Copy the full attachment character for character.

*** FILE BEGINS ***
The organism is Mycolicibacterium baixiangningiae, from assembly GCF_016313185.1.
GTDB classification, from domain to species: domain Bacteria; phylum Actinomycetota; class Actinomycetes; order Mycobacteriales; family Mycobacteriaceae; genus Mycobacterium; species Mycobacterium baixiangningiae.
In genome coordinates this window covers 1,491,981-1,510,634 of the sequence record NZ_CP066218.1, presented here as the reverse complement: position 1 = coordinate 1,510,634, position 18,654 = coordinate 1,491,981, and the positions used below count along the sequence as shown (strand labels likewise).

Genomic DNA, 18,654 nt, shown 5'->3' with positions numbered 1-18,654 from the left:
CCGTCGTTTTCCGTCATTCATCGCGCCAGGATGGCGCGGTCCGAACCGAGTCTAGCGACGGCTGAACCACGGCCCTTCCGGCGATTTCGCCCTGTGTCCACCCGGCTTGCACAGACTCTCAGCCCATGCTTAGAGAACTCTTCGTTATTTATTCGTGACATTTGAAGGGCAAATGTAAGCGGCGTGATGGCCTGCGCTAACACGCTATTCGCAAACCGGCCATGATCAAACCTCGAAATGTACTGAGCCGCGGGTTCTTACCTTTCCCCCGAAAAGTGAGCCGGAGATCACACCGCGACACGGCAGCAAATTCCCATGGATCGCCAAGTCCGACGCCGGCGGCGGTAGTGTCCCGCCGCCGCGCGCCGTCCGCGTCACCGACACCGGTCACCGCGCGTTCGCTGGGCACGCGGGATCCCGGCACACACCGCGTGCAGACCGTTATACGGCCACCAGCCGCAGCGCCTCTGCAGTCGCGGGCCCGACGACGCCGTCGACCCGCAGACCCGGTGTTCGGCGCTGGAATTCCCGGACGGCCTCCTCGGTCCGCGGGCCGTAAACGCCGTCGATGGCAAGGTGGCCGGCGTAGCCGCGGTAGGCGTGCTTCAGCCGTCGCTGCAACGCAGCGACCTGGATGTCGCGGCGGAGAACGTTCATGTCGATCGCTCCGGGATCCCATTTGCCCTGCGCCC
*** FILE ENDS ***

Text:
The organism is Mycolicibacterium baixiangningiae, from assembly GCF_016313185.1.
GTDB classification, from domain to species: domain Bacteria; phylum Actinomycetota; class Actinomycetes; order Mycobacteriales; family Mycobacteriaceae; genus Mycobacterium; species Mycobacterium baixiangningiae.
In genome coordinates this window covers 1,491,981-1,510,634 of the sequence record NZ_CP066218.1, presented here as the reverse complement: position 1 = coordinate 1,510,634, position 18,654 = coordinate 1,491,981, and the positions used below count along the sequence as shown (strand labels likewise).

Genomic DNA, 18,654 nt, shown 5'->3' with positions numbered 1-18,654 from the left:
CCGTCGTTTTCCGTCATTCATCGCGCCAGGATGGCGCGGTCCGAACCGAGTCTAGCGACGGCTGAACCACGGCCCTTCCGGCGATTTCGCCCTGTGTCCACCCGGCTTGCACAGACTCTCAGCCCATGCTTAGAGAACTCTTCGTTATTTATTCGTGACATTTGAAGGGCAAATGTAAGCGGCGTGATGGCCTGCGCTAACACGCTATTCGCAAACCGGCCATGATCAAACCTCGAAATGTACTGAGCCGCGGGTTCTTACCTTTCCCCCGAAAAGTGAGCCGGAGATCACACCGCGACACGGCAGCAAATTCCCATGGATCGCCAAGTCCGACGCCGGCGGCGGTAGTGTCCCGCCGCCGCGCGCCGTCCGCGTCACCGACACCGGTCACCGCGCGTTCGCTGGGCACGCGGGATCCCGGCACACACCGCGTGCAGACCGTTATACGGCCACCAGCCGCAGCGCCTCTGCAGTCGCGGGCCCGACGACGCCGTCGACCCGCAGACCCGGTGTTCGGCGCTGGAATTCCCGGACGGCCTCCTCGGTCCGCGGGCCGTAAACGCCGTCGATGGCAAGGTGGCCGGCGTAGCCGCGGTAGGCGTGCTTCAGCCGTCGCTGCAACGCAGCGACCTGGATGTCGCGGCGGAGAACGTTCATGTCGATCGCTCCGGGATCCCATTTGCCCTGCGCCC